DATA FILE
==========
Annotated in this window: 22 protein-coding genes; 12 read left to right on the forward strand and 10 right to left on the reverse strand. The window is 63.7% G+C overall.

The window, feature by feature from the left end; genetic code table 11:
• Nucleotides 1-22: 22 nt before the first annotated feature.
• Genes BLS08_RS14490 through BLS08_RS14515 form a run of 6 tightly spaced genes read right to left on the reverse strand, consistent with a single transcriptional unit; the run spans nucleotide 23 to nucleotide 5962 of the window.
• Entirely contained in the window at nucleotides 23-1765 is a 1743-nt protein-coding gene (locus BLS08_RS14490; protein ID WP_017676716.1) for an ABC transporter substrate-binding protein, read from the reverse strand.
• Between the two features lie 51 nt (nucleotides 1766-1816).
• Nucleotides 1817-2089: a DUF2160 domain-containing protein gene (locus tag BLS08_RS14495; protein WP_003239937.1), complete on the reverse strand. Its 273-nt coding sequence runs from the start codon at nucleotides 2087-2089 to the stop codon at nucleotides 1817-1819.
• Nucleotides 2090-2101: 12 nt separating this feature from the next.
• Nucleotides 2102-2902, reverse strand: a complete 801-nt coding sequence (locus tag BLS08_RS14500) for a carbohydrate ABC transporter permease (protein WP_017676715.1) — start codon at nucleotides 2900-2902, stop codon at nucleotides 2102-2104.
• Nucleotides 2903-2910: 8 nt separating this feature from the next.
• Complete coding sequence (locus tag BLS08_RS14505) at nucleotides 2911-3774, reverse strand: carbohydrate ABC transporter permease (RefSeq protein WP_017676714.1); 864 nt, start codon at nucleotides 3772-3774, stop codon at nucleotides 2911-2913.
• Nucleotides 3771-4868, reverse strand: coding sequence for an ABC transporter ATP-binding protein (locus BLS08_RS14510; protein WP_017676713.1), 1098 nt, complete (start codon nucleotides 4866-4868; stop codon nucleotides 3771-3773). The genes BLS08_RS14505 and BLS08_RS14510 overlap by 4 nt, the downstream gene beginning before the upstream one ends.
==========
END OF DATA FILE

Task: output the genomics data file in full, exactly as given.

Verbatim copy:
Annotated in this window: 22 protein-coding genes; 12 read left to right on the forward strand and 10 right to left on the reverse strand. The window is 63.7% G+C overall.

The window, feature by feature from the left end; genetic code table 11:
• Nucleotides 1-22: 22 nt before the first annotated feature.
• Genes BLS08_RS14490 through BLS08_RS14515 form a run of 6 tightly spaced genes read right to left on the reverse strand, consistent with a single transcriptional unit; the run spans nucleotide 23 to nucleotide 5962 of the window.
• Entirely contained in the window at nucleotides 23-1765 is a 1743-nt protein-coding gene (locus BLS08_RS14490; protein ID WP_017676716.1) for an ABC transporter substrate-binding protein, read from the reverse strand.
• Between the two features lie 51 nt (nucleotides 1766-1816).
• Nucleotides 1817-2089: a DUF2160 domain-containing protein gene (locus tag BLS08_RS14495; protein WP_003239937.1), complete on the reverse strand. Its 273-nt coding sequence runs from the start codon at nucleotides 2087-2089 to the stop codon at nucleotides 1817-1819.
• Nucleotides 2090-2101: 12 nt separating this feature from the next.
• Nucleotides 2102-2902, reverse strand: a complete 801-nt coding sequence (locus tag BLS08_RS14500) for a carbohydrate ABC transporter permease (protein WP_017676715.1) — start codon at nucleotides 2900-2902, stop codon at nucleotides 2102-2104.
• Nucleotides 2903-2910: 8 nt separating this feature from the next.
• Complete coding sequence (locus tag BLS08_RS14505) at nucleotides 2911-3774, reverse strand: carbohydrate ABC transporter permease (RefSeq protein WP_017676714.1); 864 nt, start codon at nucleotides 3772-3774, stop codon at nucleotides 2911-2913.
• Nucleotides 3771-4868, reverse strand: coding sequence for an ABC transporter ATP-binding protein (locus BLS08_RS14510; protein WP_017676713.1), 1098 nt, complete (start codon nucleotides 4866-4868; stop codon nucleotides 3771-3773). The genes BLS08_RS14505 and BLS08_RS14510 overlap by 4 nt, the downstream gene beginning before the upstream one ends.